As a mom, I know how stressful things are right now. And I’m grateful for the childcare providers in my life for the valuable services they provide to families.
As a provider, I’m also stressed: The early education field is on the brink of catastrophe.
I know how important childcare is in the COVID-era. I own and operate the Educational Enrichment Center in Wilmington, and I serve as president-elect for deaeyc, the Delaware Association for the Education of Young Children.
We love supporting your kids and helping parents get back to work or care for loved ones. We know parents are stretched financially—and we value our role in the community, keeping our youngest healthy and growing during hard times.
But our industry is in trouble. We’re stressed too. Delaware has already funneled relief funds to providers—around $100 million—to prevent a total shutdown. But without continued support in the 2021 state budget, Delaware’s childcare industry will collapse.
Providers were already in crisis prior to the pandemic. We’ve dealt with a teacher shortage that spans nearly a decade.
The person taking care of your child Monday through Friday in an early learning center makes less money than the person who served your coffee at Starbucks. Even as they’ve proven their mettle through a pandemic, early learning professionals typically make around $11 per hour with no benefits.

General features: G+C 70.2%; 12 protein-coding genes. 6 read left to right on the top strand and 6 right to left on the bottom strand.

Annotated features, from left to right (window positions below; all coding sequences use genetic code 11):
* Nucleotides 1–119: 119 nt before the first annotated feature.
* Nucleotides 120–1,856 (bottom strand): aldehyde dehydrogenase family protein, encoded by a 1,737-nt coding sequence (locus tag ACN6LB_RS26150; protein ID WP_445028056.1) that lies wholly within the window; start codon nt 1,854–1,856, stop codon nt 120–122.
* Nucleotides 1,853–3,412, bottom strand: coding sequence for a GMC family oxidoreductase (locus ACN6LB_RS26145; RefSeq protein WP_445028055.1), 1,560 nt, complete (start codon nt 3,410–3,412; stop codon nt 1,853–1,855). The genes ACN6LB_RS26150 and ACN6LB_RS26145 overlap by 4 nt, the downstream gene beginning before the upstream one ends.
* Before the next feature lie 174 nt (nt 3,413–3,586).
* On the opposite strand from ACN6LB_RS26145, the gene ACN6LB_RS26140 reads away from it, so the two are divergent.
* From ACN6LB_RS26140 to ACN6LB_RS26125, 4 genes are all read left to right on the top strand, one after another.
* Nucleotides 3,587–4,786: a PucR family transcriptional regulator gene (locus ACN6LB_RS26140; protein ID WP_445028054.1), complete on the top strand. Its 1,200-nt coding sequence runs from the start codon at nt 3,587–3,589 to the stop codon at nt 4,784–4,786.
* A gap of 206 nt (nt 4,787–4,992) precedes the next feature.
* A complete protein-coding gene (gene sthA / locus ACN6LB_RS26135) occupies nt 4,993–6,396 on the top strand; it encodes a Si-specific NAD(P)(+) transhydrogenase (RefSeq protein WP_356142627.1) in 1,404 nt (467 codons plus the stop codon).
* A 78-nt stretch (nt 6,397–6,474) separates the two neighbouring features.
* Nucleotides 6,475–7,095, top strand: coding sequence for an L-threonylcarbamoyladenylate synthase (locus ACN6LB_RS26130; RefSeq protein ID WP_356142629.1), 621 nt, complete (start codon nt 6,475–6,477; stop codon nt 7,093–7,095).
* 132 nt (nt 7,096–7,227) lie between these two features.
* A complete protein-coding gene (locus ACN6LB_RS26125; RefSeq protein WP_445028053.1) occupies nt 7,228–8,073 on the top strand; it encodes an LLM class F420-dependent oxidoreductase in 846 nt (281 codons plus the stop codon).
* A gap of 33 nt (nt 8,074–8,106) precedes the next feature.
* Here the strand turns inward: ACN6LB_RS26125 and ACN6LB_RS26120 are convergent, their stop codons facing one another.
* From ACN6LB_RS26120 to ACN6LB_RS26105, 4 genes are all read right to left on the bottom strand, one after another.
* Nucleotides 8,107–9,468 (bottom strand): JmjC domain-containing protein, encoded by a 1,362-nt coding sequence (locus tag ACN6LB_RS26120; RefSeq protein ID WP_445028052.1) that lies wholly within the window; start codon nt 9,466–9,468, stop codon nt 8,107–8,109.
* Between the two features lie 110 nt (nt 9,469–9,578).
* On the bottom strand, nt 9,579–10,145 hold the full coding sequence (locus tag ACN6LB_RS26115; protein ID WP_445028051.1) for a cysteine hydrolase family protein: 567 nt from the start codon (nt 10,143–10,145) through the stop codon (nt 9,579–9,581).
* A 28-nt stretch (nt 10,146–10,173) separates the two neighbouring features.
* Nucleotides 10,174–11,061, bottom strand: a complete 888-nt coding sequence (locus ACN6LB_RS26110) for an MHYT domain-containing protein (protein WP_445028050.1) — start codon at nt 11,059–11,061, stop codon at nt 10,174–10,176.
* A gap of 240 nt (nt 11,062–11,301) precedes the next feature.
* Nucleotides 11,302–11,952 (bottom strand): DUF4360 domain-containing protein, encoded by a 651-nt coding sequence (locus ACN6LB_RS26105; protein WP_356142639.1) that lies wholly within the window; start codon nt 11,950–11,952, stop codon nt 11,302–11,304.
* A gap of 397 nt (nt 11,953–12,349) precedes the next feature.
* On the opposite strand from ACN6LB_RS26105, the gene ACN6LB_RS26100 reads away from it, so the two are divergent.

Without enough quality professionals, kids and families can’t access care. Providers cannot offer open spots because we do not have the staff to accommodate more children. There have been and continue to be empty slots that cannot be filled because there are few options to find and recruit qualified staff.
Many people, especially parents, see childcare as a public good. But we don’t fund it like a public good.
While we are grateful for the light that has been shone on this issue already, we are beyond the breaking point and we continue to work in extreme conditions.
Expenses in the early learning industry are up 40 percent. Enrollment has decreased on average 50 percent. Teachers are leaving the workforce to care for their own children, provide care for family members, and take care of school age children who do not have access to in-person learning.
Right now, advocates are urging Governor Carney and the state legislature to continue investing in Delaware’s childcare community.
Click here to learn more about the #FundOurFuture campaign and to add your voice to the chorus.
As federal CARES act funding ends at the end of this year, providers are facing two choices: cut losses and close doors or face the daunting challenge of operating in an ongoing crisis – while keeping their staff, children, and families safe.
Up to now, providers have gone above and beyond to care for Delaware’s children and families. They have made countless accommodations to provide care and a safe, stable learning environment that also provides social emotional support for school-age children during a pandemic.
We can’t sustain this pace forever without help. Join me and many others and ask Delaware’s leaders to #FundOurFuture.
By Jamie Schneider, the owner and Director of Educational Enrichment Center DE, and President-Elect for deaeyc and a champion and advocate of early childhood education.